To dance by the lake with your partner is amazingly romantic
This secret date saw us dance by the lake, with a radio. We chose Rudyard Lake, in the Staffordshire Moorlands, since it is relatively close to us. Rudyard Lake was constructed in 1799 to feed the Caldon Canal. In Victorian times, the lake was a tourism hotspot, with up to 20,000 people visiting each day. Indeed, the parents of Rudyard Kipling (the author of The Jungle Book) met at Rudyard Lake. It was the lake that they named their son after. A Victorian precursor to the Beckhams maybe? Matthew Webb, who became the first man to swim the English Channel, did demonstrations at Rudyard. Most notably, the ‘African Blondin’ Carlos Trower, walked over the lake on a tightrope in the 1860s and 1870s.
Although we have been there a few times for boating, we had never walked around the lake. Our plan therefore, was to walk around the lake, get dinner from the Rudyard Hotel, and then dance by the lake until sunset. We took with us a small portable radio, and tuned it into whatever station we came to that sounded half-decent. We parked up on the side of the road, and headed to the lake through the Rudyard Hotel’s grounds. The Rudyard Hotel is a very grand but quaint hotel. A huge, green lawn in front provides an idyllic scene. A pack of donkeys passed us as we locked up the car.
Rudyard Lake has seen a Victorian daredevil cross it on a tightrope
On entering Rudyard Lake, it was hard to miss the new sculpture atop an old oak tree. It features the aforementioned African Blondin. This Victorian daredevil walked across the lake on a tightrope, a feat that was replicated at a special event just last year. It is a brilliant sculpture, which also features an owl and a woodpecker. We started our visit with the Visitors Centre. The Visitors Centre has a very cute little balcony, with picture perfect views. Amy spotted a swallow nesting just underneath the former boathouse in which it was located. The visitor centre has a few interactive bits, including facts about the area, a stuffed fish that was once caught in the lake, and a mosaic of scenes relating to it.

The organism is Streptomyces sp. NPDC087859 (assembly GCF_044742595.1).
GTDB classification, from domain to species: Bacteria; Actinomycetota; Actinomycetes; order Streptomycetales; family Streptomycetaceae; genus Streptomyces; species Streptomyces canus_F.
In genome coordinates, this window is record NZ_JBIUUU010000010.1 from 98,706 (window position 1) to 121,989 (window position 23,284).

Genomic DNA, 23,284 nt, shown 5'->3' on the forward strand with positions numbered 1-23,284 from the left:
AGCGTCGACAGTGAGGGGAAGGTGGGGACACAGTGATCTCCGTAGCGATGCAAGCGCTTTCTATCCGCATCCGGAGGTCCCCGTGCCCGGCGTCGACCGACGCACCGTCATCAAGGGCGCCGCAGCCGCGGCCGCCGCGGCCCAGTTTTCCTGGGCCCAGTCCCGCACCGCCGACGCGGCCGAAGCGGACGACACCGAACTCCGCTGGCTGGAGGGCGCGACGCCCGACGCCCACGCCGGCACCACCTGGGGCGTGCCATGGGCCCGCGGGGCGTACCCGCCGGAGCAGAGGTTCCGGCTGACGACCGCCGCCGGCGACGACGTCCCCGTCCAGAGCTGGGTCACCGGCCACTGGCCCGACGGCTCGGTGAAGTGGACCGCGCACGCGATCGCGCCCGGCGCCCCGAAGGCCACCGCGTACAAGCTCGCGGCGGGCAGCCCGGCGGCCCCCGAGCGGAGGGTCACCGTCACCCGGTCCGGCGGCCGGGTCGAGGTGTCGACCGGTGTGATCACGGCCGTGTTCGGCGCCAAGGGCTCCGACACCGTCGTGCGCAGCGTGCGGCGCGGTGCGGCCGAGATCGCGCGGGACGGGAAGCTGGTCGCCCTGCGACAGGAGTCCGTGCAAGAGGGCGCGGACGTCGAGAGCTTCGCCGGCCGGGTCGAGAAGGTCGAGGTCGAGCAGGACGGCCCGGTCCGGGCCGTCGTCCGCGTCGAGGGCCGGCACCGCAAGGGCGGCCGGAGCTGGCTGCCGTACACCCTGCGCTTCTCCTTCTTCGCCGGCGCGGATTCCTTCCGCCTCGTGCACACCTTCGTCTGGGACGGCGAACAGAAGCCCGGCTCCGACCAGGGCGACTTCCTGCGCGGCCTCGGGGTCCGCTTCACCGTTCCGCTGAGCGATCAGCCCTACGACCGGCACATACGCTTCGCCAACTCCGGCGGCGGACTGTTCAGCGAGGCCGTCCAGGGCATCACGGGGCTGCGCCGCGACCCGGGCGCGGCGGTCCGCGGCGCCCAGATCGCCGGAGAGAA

After looking around for ten minutes or so, we began our walk around the lake in a counter-clockwise direction. The rowing boats (on which we once had a mini-disaster), and the vintage navy boat ‘Honey’, looked great on the water. I walked along the wall to avoid the crowds coming the opposite way, and we explored a pretty grassy area as well. The bridge over to The Dam has been filled with love locks, engraved with romantic couples names. The Dam itself looks mighty impressive, though it wasn’t being used when we visited.
A miniature train and boathouse are some of the lake’s attractions
A small miniature narrow gauge steam train takes people on rides up and down the eastern side of the lake. We followed its track to its most northerly point. There is lots to explore. First off, we climbed a set of stairs, made of wood and mud, to the Earl of Macclesfield Boathouse. This has recently been restored and houses a vintage boat underneath a glass floor. The bench looking out over the lake looks incredibly romantic, but another couple had already staked their claim to it. They have a great display about the restoration process in there though.
An absolutely amazing tree further on looks perfect for climbing. However, the potential drops put us off being overly brave, particularly for Amy who was wearing small heels. You can at least get some nice photos there though. The rest of the journey up to the northern side of the lake is rather uneventful. Despite this, the views are pretty enough. The best views are of the former boathouses on the other side of the lake that have been converted into rather expensive looking houses. One, called The Lady of the Lake, is reached by a bridge. Very cool.
The path deviated from the lake
I found a tree that looked like a reindeer, though Amy didn’t quite agree. As we passed under a bridge, we reached the northern edge of the lake. Unfortunately, the path goes away from the lake a bit here. So much so that we thought we were going wrong. Luckily, I’d picked up a map from the Visitor Centre which confirmed we were going the right way. We passed a small country road where we saw two very old cars pass by. Not old as in vintage, but like 1980s/1990s cars. I think one was an E reg, and the other an H reg. My first ever car was an H reg, a red Ford Focus.